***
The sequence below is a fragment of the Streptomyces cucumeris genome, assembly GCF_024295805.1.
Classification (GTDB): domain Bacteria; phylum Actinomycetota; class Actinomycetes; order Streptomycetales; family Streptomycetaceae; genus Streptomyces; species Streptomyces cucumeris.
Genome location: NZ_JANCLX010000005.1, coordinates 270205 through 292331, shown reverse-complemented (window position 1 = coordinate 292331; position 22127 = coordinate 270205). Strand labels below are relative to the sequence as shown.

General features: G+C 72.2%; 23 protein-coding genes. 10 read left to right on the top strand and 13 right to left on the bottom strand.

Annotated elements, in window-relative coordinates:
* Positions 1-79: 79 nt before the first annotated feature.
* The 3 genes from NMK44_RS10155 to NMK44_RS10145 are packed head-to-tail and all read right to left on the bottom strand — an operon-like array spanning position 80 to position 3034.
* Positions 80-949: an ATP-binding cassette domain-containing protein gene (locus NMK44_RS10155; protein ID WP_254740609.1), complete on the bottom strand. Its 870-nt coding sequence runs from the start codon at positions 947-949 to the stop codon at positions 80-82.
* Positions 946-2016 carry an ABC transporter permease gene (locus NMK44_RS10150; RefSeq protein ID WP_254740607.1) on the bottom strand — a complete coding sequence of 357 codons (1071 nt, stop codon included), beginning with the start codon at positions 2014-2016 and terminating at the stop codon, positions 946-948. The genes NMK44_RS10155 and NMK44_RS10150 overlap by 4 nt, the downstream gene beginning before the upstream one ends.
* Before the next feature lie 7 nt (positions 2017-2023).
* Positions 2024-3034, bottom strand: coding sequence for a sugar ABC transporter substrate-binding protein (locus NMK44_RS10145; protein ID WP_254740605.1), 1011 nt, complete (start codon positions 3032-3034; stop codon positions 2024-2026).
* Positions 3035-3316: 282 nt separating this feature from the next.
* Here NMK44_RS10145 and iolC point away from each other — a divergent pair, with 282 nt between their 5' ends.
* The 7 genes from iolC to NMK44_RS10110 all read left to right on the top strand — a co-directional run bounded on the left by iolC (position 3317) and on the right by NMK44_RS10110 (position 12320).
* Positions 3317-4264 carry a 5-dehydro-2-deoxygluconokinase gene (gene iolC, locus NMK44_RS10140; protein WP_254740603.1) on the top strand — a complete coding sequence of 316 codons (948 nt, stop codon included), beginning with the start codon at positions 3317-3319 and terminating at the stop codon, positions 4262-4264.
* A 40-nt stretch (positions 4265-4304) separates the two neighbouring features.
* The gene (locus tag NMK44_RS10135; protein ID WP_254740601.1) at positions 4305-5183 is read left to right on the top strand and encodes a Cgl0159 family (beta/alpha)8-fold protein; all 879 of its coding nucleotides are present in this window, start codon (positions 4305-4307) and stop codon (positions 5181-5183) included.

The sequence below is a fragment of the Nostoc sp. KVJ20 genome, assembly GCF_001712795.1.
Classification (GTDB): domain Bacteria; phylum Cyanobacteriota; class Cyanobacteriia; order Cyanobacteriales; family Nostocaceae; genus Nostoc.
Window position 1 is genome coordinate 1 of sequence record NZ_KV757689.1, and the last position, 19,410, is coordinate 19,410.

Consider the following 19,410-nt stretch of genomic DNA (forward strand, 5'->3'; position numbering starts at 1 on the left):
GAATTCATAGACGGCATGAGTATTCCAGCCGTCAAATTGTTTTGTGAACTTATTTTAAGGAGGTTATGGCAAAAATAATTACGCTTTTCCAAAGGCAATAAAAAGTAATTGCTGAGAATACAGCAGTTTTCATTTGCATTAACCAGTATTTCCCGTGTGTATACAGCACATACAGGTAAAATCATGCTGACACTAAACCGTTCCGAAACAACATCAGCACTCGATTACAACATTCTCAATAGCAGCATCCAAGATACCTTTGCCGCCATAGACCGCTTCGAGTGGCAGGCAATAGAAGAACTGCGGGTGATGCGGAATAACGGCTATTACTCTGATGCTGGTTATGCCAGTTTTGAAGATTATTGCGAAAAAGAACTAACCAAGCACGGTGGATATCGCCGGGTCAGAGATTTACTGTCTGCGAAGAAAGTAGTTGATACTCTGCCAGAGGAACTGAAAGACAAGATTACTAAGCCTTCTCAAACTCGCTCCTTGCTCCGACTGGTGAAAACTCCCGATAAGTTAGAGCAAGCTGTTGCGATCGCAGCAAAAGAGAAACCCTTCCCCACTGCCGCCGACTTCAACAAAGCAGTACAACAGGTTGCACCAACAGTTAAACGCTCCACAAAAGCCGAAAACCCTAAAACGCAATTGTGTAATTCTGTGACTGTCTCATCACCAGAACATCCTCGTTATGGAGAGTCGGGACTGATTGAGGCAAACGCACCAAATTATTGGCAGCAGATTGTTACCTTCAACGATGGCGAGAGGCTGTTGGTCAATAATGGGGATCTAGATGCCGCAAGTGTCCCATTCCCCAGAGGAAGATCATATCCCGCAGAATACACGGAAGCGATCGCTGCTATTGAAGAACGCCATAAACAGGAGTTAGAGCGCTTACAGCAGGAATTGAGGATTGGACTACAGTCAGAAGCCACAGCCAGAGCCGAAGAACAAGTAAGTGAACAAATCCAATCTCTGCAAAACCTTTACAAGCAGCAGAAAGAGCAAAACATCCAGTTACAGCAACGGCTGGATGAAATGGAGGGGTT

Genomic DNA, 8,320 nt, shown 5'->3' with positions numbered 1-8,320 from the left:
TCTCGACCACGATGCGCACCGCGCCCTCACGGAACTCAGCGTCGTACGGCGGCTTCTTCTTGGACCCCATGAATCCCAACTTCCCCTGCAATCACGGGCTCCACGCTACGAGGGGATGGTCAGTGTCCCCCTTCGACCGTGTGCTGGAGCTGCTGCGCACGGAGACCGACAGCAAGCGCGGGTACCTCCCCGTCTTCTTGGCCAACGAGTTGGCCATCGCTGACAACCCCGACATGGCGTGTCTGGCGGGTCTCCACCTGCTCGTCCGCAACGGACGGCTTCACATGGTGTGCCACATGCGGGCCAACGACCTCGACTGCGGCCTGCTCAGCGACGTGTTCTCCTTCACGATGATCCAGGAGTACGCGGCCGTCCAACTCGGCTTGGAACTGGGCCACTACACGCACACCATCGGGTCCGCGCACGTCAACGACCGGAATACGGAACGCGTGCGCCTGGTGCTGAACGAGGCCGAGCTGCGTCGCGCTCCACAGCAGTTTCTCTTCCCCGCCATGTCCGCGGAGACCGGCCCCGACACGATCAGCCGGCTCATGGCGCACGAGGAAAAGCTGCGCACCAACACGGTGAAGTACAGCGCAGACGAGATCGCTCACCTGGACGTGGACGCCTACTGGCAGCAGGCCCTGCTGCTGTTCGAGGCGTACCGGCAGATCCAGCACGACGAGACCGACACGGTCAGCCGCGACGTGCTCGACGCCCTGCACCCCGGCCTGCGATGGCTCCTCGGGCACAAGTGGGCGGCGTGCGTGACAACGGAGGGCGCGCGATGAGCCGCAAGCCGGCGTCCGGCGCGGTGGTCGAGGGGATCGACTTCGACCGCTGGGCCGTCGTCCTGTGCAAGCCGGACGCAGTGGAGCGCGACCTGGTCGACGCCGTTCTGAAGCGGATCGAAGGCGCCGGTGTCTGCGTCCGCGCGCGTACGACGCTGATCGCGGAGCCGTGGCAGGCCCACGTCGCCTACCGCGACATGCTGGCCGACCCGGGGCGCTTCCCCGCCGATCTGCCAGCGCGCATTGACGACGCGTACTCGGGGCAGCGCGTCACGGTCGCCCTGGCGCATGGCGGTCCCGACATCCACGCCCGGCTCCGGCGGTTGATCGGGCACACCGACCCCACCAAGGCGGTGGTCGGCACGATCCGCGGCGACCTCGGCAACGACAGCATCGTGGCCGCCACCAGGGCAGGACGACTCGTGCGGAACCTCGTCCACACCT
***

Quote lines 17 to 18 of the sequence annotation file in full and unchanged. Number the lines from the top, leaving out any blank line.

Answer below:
* The gene (locus tag NMK44_RS10135; protein ID WP_254740601.1) at positions 4305-5183 is read left to right on the top strand and encodes a Cgl0159 family (beta/alpha)8-fold protein; all 879 of its coding nucleotides are present in this window, start codon (positions 4305-4307) and stop codon (positions 5181-5183) included.

The sequence below is a fragment of the Nostoc sp. KVJ20 genome, assembly GCF_001712795.1.